Owning and operating any business is a lifestyle that most will admit they enjoy despite how stressful and challenging it can be.
Farming is an especially stressful yet rewarding business to operate. Farmers do not spend much time reflecting on stress; they continue managing day-to-day activities while planning for future needs.
This might include an opportunity to acquire additional land or an additional enterprise, making adjustments after losing an opportunity to farm a number of acres, managing debt service, or considering if it’s economically possible to add another employee or farming partner. These can all be stressful decisions.
Farming is a stressful occupation, no matter how much equity you have accumulated. Property assets, no matter how valuable, only become cash when they are sold. This leaves narrow family living allowances in economic times like we are currently encountering.
Lately, there has been attention to the risk of allowing stress to become a major issue in the life of a farmer. More people are beginning to recognize that the factors above, in addition to personal issues such as family or physical health, are causing stress to be a constant burden in their lives.
Stress is a normal emotional response to daily life. The results vary in intensity from a bad mood to a complicated illness. The key is to keep it in check because chronic stress can lead to serious health problems such as high blood pressure, increased blood sugar, and a decrease in the ability to fight infection.
Stress increases a reactive protein called cortisol. Cortisol is nature’s built-in alarm system; it works in the brain to control mood, motivation, and fear. It also manages how the body uses carbohydrates, fats, and proteins.
It keeps inflammation down, regulates blood sugar, controls your sleep and wake cycle, and boosts energy to overcome stress. Cortisol is a wonderful mechanism in moderation, but prolonged stress leads to prolonged cortisol release which leads to metabolic syndrome, the factors that lead to a heart attack or stroke.
Research conducted to determine what causes stress in people indicated that 95% of what they worried about never happened. Think about that and you may find it to be true in most of the things that worry you. So how can you lower stress? There are several scientifically proven methods. The first is to identify the sources of stress in your life. Are weather, cash flow, and labor some of the largest stressors in your life? Are personal stressors such as health, family challenges, or debt affecting your business decisions? Do not mentally combine these stresses into one overwhelming obstacle.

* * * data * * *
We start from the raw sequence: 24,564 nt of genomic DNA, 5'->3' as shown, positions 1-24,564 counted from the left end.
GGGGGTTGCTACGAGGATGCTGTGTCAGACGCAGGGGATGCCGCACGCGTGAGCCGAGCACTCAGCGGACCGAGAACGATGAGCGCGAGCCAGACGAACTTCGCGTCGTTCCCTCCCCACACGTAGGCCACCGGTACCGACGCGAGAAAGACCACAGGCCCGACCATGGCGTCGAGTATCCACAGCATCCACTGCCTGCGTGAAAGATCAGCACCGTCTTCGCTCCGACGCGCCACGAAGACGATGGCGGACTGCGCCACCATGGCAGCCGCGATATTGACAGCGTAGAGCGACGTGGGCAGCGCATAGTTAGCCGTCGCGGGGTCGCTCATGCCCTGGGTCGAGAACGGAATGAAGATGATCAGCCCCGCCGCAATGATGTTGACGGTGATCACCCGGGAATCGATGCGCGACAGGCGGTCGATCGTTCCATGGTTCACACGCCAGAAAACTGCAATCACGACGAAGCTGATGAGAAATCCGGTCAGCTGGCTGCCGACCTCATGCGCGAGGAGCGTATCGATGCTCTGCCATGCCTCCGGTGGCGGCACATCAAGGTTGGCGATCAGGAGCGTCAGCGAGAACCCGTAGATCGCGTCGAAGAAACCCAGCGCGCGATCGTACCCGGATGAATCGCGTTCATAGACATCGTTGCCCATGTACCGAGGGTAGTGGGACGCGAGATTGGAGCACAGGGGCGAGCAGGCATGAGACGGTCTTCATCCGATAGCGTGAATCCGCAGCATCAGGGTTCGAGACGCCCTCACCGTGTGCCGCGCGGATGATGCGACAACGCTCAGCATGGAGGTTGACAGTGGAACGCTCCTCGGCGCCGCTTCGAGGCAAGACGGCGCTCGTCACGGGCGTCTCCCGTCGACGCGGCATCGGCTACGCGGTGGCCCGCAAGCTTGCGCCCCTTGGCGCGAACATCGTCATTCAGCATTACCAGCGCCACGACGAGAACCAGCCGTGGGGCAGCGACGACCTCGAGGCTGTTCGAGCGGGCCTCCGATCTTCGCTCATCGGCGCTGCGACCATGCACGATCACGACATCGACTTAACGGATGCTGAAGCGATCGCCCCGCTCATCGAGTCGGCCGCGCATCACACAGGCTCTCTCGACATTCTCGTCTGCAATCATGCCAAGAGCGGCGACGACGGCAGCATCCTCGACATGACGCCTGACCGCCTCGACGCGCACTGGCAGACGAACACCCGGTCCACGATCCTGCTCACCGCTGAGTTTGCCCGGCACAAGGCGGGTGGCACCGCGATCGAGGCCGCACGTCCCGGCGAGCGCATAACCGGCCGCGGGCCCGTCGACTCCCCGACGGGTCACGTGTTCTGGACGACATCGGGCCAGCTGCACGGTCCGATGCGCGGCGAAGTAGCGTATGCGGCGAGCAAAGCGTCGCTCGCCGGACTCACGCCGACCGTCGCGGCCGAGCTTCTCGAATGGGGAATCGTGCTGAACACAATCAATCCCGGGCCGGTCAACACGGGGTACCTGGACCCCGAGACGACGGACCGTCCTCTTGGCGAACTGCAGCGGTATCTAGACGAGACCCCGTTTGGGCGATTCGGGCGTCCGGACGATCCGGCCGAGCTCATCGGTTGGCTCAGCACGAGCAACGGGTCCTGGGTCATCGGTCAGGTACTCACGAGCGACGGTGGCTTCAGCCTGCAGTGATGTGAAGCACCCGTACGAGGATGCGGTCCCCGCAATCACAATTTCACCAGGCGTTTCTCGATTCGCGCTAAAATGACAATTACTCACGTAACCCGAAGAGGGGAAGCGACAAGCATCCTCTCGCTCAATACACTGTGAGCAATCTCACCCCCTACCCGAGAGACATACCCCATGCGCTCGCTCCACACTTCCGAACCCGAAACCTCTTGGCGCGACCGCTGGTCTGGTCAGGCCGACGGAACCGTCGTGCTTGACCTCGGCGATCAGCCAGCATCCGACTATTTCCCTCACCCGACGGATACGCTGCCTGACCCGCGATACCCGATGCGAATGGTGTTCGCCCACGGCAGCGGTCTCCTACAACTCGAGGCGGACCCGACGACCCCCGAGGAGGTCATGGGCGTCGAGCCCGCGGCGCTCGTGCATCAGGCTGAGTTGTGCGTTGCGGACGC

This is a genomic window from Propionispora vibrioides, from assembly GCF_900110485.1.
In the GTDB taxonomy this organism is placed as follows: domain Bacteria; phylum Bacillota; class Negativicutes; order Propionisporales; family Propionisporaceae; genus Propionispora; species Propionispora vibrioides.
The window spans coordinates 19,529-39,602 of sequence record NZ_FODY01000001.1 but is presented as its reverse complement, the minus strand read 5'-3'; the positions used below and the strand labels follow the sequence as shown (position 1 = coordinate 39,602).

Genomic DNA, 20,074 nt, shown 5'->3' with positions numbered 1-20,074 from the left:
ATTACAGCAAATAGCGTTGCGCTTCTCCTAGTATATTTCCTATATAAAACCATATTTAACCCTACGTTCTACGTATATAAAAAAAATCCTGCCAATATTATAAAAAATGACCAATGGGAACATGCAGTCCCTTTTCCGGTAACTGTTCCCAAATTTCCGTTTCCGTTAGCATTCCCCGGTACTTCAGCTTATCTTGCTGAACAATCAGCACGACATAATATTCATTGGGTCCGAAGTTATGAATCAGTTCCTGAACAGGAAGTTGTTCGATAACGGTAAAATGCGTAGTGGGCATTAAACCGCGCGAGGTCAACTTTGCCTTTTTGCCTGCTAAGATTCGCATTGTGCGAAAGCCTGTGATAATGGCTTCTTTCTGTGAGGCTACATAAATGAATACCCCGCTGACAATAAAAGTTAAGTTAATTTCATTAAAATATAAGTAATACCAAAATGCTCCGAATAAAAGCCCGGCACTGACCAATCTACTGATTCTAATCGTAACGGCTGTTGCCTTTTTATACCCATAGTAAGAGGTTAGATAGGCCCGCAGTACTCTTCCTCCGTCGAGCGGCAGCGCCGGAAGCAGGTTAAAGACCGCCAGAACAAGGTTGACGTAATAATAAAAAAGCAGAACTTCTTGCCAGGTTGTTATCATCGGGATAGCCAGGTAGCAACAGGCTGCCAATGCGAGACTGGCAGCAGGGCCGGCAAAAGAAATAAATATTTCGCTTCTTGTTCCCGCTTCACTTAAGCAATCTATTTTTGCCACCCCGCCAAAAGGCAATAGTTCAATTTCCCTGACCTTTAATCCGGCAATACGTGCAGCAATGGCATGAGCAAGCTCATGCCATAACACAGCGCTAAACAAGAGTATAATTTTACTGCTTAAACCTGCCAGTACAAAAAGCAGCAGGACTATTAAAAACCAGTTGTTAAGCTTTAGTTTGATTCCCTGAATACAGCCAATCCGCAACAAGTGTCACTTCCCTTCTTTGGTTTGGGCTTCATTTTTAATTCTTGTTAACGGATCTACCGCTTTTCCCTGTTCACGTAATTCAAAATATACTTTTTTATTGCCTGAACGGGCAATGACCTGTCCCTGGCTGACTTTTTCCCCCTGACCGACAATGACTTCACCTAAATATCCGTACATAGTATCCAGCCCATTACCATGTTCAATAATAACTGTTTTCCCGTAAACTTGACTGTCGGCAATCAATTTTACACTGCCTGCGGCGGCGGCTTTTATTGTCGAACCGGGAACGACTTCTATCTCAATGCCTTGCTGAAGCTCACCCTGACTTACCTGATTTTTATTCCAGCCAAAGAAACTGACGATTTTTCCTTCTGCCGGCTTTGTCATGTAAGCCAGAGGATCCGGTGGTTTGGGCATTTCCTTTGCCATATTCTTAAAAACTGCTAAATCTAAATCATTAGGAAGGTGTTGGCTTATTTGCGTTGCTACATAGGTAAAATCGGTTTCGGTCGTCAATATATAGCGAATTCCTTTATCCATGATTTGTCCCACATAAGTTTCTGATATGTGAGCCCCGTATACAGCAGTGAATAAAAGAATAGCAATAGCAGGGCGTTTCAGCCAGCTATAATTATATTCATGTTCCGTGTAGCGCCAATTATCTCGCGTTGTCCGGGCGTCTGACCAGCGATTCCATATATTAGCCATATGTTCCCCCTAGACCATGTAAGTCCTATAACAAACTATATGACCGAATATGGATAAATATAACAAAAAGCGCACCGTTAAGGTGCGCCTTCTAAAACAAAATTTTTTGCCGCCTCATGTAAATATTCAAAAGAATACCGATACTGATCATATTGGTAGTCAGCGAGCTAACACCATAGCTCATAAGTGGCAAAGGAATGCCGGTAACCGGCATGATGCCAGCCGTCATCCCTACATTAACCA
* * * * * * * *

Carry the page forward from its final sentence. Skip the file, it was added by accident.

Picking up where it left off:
Address each individually, allowing them to be manageable. Seek help in addressing problems when possible, and find ways to relax. Start each morning by thinking of one positive thing, and stretch before breakfast and bed.
It will make you feel better. Laughter may actually be the best medicine as it releases chemicals to improve your mood and health. Exercising your faith through prayer is very worthwhile. It is okay to turn off the TV, computer, and phone before bed and then focus on one restful thing. Practicing slow, deep breathing when angry can help lower your stress.
Ways to protect yourself from stress include watching for warning signs such as irritability, sleeplessness, or appetite loss. Plan ahead by replacing or fixing equipment during the winter months. Determine who will do everyday chores before the stressful season starts. Use your time efficiently and focus on one thing at a time.
Say no to extra activities during busy times. Spend enjoyable time with your family. Share your feelings and sort out problems together to reduce worry.
This article is certainly outside my routine of agricultural production and economic related topics. The reality is this is a situation every person encounters from time to time and for some, it might seem constant. One of the benefits of farming near Owensboro is convenient access to health care that can help individuals deal with stress, anxiety, or depression. The first step is recognizing the challenge and choosing to do something about it.
The National Farm Machinery Show is happening this week in Louisville at the Kentucky Exposition Center from Wednesday, Feb. 12, through Saturday, Feb. 15. Hours are 9 a.m. to 6 p.m. daily EST.
Don Wilkins, dwilkins @messenger-inquirer.com, 270-691-7299